DENVER — Free hepatitis C blood screenings will be offered throughout Colorado May 19, America’s 5th annual National Hepatitis Testing Day. This is an opportunity for people at risk to be tested, and for health care providers to educate patients about chronic viral hepatitis and treatments.
“Hepatitis represents a serious and growing public health threat,” says Nancy Steinfurth, executive director of Liver Health Connection, a Colorado patient advocacy organization. “As many as 17,000 hepatitis C (HCV) related deaths occur annually in the United States. These rates are expected to peak between the years 2030 and 2035 at 36,000 deaths per year.”
The Health of Denver Report for 2014 shows deaths locally from HCV have increased sharply in the past 10 years. In response, Denver-based Liver Health Connection and the Colorado Department of Public Health and Environment, in partnership with other non-profits and public health organizations, will host free testing for anyone concerned they may have HCV. The fast-response test requires a quick finger prick, and results are returned in 20 minutes. Those who test positive will be given information and resources for follow-up testing and care.
In Colorado, an estimated 70,000 people have HCV. But the news is mostly good. While no vaccine has been approved for HCV, new treatments can cure the virus in more than 95 percent of patients.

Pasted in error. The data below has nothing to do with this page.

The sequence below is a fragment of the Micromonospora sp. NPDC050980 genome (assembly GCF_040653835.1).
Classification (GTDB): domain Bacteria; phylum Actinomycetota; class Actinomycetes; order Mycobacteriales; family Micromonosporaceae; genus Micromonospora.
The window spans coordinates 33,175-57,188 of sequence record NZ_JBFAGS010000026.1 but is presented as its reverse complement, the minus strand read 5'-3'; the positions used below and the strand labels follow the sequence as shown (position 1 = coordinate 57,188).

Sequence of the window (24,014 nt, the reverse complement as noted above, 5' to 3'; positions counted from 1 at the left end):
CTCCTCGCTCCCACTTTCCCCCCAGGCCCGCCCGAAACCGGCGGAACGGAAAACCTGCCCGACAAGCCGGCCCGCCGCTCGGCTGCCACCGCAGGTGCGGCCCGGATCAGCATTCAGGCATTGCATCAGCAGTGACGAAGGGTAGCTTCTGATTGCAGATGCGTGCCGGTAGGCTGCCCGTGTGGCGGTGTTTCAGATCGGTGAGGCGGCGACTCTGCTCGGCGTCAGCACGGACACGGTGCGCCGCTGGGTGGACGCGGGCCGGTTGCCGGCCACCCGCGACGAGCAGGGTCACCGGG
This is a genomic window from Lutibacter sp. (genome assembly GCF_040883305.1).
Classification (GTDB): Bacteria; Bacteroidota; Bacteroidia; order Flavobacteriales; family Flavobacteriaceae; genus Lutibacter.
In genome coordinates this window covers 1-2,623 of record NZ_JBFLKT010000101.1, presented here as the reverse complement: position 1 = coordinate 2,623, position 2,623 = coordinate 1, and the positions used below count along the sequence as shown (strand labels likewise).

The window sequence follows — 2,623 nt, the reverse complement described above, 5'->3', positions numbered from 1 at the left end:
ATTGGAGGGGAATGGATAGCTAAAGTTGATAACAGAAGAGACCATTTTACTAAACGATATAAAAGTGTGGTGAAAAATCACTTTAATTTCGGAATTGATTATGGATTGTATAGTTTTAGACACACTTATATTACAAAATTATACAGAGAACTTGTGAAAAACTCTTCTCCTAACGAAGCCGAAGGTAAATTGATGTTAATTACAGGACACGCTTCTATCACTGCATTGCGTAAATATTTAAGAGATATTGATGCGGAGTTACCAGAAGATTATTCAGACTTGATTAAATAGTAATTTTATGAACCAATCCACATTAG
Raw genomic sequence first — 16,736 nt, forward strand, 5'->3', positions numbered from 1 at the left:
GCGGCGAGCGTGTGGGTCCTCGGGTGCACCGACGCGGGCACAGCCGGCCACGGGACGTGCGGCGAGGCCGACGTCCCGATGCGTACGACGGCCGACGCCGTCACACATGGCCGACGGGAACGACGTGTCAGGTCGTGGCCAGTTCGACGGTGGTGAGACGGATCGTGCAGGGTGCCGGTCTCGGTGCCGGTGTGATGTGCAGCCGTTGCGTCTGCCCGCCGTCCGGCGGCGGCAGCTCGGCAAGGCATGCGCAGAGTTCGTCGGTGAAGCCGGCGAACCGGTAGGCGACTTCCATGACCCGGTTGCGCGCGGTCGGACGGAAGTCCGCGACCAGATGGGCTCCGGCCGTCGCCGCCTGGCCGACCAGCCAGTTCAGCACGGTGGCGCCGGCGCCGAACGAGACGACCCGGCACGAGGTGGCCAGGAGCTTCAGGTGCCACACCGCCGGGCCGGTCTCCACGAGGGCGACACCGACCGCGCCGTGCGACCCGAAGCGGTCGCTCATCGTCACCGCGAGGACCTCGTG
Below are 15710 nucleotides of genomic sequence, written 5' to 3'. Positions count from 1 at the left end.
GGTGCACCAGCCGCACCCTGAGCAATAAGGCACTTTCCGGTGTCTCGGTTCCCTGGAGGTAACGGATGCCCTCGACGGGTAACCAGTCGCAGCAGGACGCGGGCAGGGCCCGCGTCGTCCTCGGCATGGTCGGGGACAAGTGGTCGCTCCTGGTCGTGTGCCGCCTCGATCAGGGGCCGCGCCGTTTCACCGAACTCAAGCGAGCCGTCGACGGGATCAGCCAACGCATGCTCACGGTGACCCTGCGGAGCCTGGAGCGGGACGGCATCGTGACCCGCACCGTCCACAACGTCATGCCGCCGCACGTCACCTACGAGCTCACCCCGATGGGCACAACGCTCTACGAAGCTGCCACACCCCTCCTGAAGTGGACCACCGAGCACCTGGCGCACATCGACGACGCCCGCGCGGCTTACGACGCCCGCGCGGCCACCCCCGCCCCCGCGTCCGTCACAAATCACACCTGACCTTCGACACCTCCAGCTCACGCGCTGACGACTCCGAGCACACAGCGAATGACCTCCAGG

“Liver Health Connection provides patients with linkage to care and works with legislators, on behalf of patients, to gain greater access to treatment through Medicaid,” Steinfurth said.
Hepatitis is an inflammation of the liver. The condition can be self-limiting or can progress to fibrosis (scarring), cirrhosis or liver cancer. Hepatitis viruses are the most common cause of hepatitis in the world but other infections, toxic substances (e.g. alcohol, certain drugs), and autoimmune diseases can also cause hepatitis.
People with acute hepatitis may have no symptoms, or they may experience jaundice (yellowing of the skin and eyes), dark urine, extreme fatigue, nausea, vomiting and abdominal pain.
The World Health Organization recognizes five main hepatitis viruses, including types A, B, C, D and E. These five are of greatest concern because of the burden of illness and death they cause, and the potential for outbreaks and epidemic spread. In particular, types B and C lead to chronic disease in hundreds of millions of people globally and, combined statistically, are the most common cause of liver cirrhosis and cancer.
“Early detection is the best defense against the ravages of hepatitis,” explains Steinfurth.
Anyone can be tested for HCV, but Liver Health Connection and the CDPHE especially recommend testing for those born between 1945 and 1965. Also at risk are those who had a blood transfusion or a blood product like Rhogam before 1992, obtained a tattoo outside of a licensed facility, or injected or snorted drugs – even once. In addition, the Center for Disease Control and Prevention says men who have had sex with other men should be tested.
Colorado test sites are listed below. For more information about hepatitis in Colorado, visit the Step Up to Hep Colorado blog.
National Hepatitis Testing Day in the United States is part of an educational initiative of the CDC’s Division of Viral Hepatitis and the U.S. Department of Health & Human Services’ Combating the Silent Epidemic of Viral Hepatitis: Action Plan for the Prevention, Care & Treatment of Viral Hepatitis, Updated 2014-2016.